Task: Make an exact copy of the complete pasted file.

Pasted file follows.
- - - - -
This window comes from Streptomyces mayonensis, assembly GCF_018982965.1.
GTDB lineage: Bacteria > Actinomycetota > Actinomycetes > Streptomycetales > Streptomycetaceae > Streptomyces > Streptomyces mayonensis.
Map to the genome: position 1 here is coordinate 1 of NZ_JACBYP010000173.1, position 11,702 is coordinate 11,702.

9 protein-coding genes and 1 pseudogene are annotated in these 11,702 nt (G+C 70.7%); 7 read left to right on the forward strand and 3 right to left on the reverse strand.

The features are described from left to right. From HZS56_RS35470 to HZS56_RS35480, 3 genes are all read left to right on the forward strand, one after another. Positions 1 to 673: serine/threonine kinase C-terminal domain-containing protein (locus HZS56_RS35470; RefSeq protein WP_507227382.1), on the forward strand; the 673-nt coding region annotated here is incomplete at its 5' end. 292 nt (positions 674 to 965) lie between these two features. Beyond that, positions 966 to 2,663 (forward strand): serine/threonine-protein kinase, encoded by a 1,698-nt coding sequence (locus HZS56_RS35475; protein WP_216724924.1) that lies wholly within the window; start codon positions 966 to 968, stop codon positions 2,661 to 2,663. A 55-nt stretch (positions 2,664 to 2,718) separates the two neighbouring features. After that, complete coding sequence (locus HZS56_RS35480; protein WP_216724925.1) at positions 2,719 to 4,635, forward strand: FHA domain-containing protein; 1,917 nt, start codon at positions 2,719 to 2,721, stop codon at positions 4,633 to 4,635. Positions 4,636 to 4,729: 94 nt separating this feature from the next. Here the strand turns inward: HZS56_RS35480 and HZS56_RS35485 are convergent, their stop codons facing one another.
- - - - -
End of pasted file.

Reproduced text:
This window comes from Streptomyces mayonensis, assembly GCF_018982965.1.
GTDB lineage: Bacteria > Actinomycetota > Actinomycetes > Streptomycetales > Streptomycetaceae > Streptomyces > Streptomyces mayonensis.
Map to the genome: position 1 here is coordinate 1 of NZ_JACBYP010000173.1, position 11,702 is coordinate 11,702.

9 protein-coding genes and 1 pseudogene are annotated in these 11,702 nt (G+C 70.7%); 7 read left to right on the forward strand and 3 right to left on the reverse strand.

The features are described from left to right. From HZS56_RS35470 to HZS56_RS35480, 3 genes are all read left to right on the forward strand, one after another. Positions 1 to 673: serine/threonine kinase C-terminal domain-containing protein (locus HZS56_RS35470; RefSeq protein WP_507227382.1), on the forward strand; the 673-nt coding region annotated here is incomplete at its 5' end. 292 nt (positions 674 to 965) lie between these two features. Beyond that, positions 966 to 2,663 (forward strand): serine/threonine-protein kinase, encoded by a 1,698-nt coding sequence (locus HZS56_RS35475; protein WP_216724924.1) that lies wholly within the window; start codon positions 966 to 968, stop codon positions 2,661 to 2,663. A 55-nt stretch (positions 2,664 to 2,718) separates the two neighbouring features. After that, complete coding sequence (locus HZS56_RS35480; protein WP_216724925.1) at positions 2,719 to 4,635, forward strand: FHA domain-containing protein; 1,917 nt, start codon at positions 2,719 to 2,721, stop codon at positions 4,633 to 4,635. Positions 4,636 to 4,729: 94 nt separating this feature from the next. Here the strand turns inward: HZS56_RS35480 and HZS56_RS35485 are convergent, their stop codons facing one another.